Paradise Lost: Books XI and XII

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Cambridge University Press, 1892 - 104 Seiten
 

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Seite xx - I was confirmed in this opinion that he who would not be frustrate of his hope to write well hereafter in laudable things, ought himself to be a true poem ; that is, a composition and pattern of the best and honourablest things ; not presuming to sing high praises of heroic men, or famous cities, unless he have in himself the experience and the practice of all that which is praiseworthy.
Seite xlvii - ... the invention of a barbarous age, to set off wretched matter and lame metre; graced indeed since by the use of some famous modern poets, carried away by custom — but much to their own vexation, hindrance, and constraint — to express many things otherwise, and for the most part worse, than else they would have expressed them.
Seite xxv - Yet, be it less or more, or soon or slow, It shall be still in strictest measure even 10 To that same lot, however mean or high, Toward which Time leads me, and the will of Heaven ; All is, if I have grace to use it so, As ever in my great Task-Master's eye.
Seite 73 - And Enoch also, the seventh from Adam, prophesied of these, saying, " Behold, the Lord cometh with ten thousands of his saints, to execute judgment upon all, and to convince all that are ungodly among them of all their ungodly deeds which they have ungodly committed, and of all their hard speeches which ungodly sinners have spoken against him.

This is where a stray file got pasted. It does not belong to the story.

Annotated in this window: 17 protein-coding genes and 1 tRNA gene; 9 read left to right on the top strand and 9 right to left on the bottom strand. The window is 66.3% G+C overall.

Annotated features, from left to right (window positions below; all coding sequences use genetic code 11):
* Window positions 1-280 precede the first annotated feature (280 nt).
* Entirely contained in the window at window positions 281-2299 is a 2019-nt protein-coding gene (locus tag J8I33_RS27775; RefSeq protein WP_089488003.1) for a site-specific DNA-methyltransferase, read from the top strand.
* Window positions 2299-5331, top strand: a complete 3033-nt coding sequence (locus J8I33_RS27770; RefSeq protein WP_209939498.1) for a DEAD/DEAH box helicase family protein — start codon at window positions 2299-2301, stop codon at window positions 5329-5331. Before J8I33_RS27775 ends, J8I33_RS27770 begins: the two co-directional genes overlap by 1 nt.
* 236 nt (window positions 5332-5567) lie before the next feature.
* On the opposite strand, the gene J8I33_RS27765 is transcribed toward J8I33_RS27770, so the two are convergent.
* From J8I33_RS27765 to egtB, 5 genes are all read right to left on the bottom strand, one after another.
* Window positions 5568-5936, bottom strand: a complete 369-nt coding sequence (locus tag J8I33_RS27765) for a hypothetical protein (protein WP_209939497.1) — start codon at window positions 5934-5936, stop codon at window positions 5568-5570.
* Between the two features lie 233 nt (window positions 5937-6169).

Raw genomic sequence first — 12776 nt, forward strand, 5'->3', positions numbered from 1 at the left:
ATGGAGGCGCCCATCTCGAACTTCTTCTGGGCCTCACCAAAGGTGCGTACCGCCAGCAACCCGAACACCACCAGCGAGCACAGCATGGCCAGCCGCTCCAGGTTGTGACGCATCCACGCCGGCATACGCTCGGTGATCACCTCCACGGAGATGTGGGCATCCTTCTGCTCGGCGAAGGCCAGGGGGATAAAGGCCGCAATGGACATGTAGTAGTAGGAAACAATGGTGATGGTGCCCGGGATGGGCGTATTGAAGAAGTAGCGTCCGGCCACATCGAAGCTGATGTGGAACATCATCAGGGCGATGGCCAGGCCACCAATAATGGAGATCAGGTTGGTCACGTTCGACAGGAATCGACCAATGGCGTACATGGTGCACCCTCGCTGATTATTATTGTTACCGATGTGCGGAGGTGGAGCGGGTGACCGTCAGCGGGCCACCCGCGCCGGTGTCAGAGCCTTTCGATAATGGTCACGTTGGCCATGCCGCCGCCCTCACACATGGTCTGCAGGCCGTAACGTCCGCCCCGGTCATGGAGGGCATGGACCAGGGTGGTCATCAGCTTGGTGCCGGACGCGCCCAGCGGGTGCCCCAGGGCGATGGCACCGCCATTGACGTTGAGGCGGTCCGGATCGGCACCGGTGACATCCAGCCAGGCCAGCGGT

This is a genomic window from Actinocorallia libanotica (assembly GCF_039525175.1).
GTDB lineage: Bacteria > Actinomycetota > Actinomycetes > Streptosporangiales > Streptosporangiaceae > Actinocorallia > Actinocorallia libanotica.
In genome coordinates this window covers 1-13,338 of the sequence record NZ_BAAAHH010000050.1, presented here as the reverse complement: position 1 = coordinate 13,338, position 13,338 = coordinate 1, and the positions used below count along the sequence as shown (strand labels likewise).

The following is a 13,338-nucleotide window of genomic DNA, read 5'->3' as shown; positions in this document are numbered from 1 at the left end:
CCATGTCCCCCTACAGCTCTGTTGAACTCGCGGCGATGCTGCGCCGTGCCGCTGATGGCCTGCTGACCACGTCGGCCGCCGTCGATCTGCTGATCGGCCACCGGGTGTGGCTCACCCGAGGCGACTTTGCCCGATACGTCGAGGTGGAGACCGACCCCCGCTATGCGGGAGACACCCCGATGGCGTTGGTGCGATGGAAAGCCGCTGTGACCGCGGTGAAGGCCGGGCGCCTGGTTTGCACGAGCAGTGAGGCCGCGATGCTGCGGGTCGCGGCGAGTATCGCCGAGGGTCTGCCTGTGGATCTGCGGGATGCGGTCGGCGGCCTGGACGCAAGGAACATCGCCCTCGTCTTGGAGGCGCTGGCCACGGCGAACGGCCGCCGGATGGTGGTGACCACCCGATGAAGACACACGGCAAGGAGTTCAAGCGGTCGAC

Seite xxvii - I began thus far to assent both to them and divers of my friends here at home ; and not less to an inward prompting which now grew daily upon me, that by labour and intent study, which I take to be my portion in- this life, joined with the strong propensity of nature, I might perhaps leave something so written to after-times, as they should not willingly let it die.
Seite l - Here love his golden shafts employs, here lights His constant lamp, and waves his purple wings, Reigns here and revels...
Seite xxvii - I had in memory composed at under twenty or thereabout (for the manner is, that every one must give some proof of his wit and reading there) met with acceptance above what was looked for ; and other things which I had shifted, in scarcity of books and conveniences, to patch up among them were received with written encomiums, which the Italian is not forward to bestow on men of this side the Alps...
Seite 19 - To what thou hast ; and, for the air of youth, Hopeful and cheerful, in thy blood will reign A melancholy damp of cold and dry To weigh thy spirits down, and last consume The balm of life.
Seite 83 - And this shall be your north border: from the great sea ye shall point out for you mount Hor...
Seite xlvi - Latin — rime being no necessary adjunct or true ornament of poem or good verse, in longer works especially, but the invention of a barbarous age, to set off wretched matter and lame metre ; graced indeed since by the use of some famous modern poets, carried away by custom, but much to their own vexation, hindrance, and constraint to express many things otherwise, and for the most part worse, than else they would have expressed them.

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